IP version 6: the next generation of the Internet
Lori: I need to start off this week's column by congratulating my partner on his promotion. Kevin is now acting director of the InfoWorld Test Center. Way to go, Kevin!
Now for our topic: Many readers have inquired about the new version of the IP referred to as IPv6 (Internet Protocol Version 6) or IPng (Internet Protocol Next Generation) and want to know more about it.
The current version of IP (IPv4) has been around for a long time (it was adopted in 1981) and is showing its age. With the widespread growth of the Internet, IPv4 has reached its limits. Chief among these is IPv4's use of 32-bit address space, which means we are running out of IP addresses as more and more devices (not only PCs) join the Internet.
IPv6 was designed by the Internet Engineering Task Force (IETF) and is intended to replace IPv4. The new version promises to bring improvements for addressing, management, and security as well as more support for mobile devices. One of the improvements with the next-generation Internet is the expansion of the address space to 128 bits; thus millions more global addresses can join the fun.
Today you can use NAT (network address translation) to conserve IP addresses (see last week's column) and combat the IP shortage. But NAT is a short-term solution. We need IPv6 to keep growing.
IPv6 will also improve management with its auto-configuration capabilities. These are similar to using DHCP (dynamic host configuration protocol), through which one or several IP addresses can be automatically assigned and shared by a much larger number of clients, each of which appears to have a unique address. Thus NAT and DHCP won't necessarily be needed in the future; however, they won't disappear quickly, as both IPv4 and IPv6 will co-exist for some time to come.
The IPv6 future is here today: Many vendors, such as Compaq, Nokia, Cisco, H-P, and Nortel have already shipped products. There is a slew of information available at many of their Web sites, and on many other sites (See table listing related sites.)
Let's see what Kevin has to say about the next step in the future of the Internet.
Kevin: As Lori pointed out, the IPv6 standard promises a great deal for Internet infrastructure as well as for the services and devices that are available. However, there remain many roadblocks to widespread adoption.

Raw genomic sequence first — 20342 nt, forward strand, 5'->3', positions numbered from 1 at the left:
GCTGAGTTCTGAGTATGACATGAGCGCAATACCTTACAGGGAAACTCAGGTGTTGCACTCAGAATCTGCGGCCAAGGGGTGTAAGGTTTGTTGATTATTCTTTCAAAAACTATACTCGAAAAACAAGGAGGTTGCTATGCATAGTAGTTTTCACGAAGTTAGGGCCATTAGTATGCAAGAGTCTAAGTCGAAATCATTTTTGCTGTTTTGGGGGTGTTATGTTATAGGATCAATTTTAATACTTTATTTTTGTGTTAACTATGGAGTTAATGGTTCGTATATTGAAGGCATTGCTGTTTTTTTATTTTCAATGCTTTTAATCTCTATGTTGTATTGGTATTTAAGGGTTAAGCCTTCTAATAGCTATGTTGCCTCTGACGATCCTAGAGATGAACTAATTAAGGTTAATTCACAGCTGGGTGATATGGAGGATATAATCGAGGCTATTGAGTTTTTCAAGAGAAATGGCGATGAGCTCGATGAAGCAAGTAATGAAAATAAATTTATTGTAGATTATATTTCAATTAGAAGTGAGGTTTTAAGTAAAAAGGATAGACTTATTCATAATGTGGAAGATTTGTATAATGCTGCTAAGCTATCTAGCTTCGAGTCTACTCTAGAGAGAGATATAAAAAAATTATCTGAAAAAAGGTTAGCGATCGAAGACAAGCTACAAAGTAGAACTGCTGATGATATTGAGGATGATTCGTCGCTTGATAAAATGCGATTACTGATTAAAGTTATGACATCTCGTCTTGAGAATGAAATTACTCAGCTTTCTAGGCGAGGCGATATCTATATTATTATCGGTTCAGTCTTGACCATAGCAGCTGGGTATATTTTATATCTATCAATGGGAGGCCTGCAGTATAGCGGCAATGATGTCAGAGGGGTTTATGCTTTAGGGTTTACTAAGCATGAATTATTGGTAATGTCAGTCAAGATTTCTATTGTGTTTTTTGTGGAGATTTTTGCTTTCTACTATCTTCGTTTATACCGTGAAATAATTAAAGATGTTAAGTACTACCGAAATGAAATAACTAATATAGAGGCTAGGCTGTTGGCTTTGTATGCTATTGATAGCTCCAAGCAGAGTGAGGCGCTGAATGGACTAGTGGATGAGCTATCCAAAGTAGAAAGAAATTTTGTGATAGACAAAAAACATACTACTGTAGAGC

For the true power and possibilities of IPv6 to be realized, it needs to gain widespread acceptance and deployment, and not just from first-tier Internet backbone providers. Every ISP, corporation, and network provider needs to fully support IPv6 before we can enjoy all the benefits. Of course, most all of the network infrastructure products (routers, switches, firewalls, etc.) that are being shipped today support IPv6. But in most implementations, IPv4 is still being used without IPv6 support even being enabled.
There are workarounds to this that allow companies to deploy a full-featured IPv6 corporate network while maintaining IPv4 connectivity to the outside world. In this scenario, a NAT-like router handles the conversion between protocol standards so that end users inside the network have full transparent access to the Internet while using IPv6 exclusively in-house. Today deployments of this type are still in the vast minority.
One industry that stands to benefit greatly from the move to IPv6 is the wireless handheld and Internet-enabled phone providers. Fortunately, using the abovee-mentioned translation techniques, these companies can roll out IPv6 enabled handhelds and phones with all of the benefits associated with them, while still maintaining full compatibility with the existing Internet. With the explosion of wireless Internet access options, I hope this trend will help to push along the IPv6 standard.
But don't hold your breath. The expense of moving to IPv6 is still great, and most IT directors and CTOs are hard-pressed to justify the expenditure for true IPv6 deployments at this stage in the game. Eventually, the array of services that don't work well through NAT, such as video conferencing and real-time collaboration, will help to push bleeding-edge companies into the IPv6 space. As always happens with standards such as this, once a wide enough base of implementations exists, the movement will start to snowball; and we'll finally see widespread IPv6 adoption.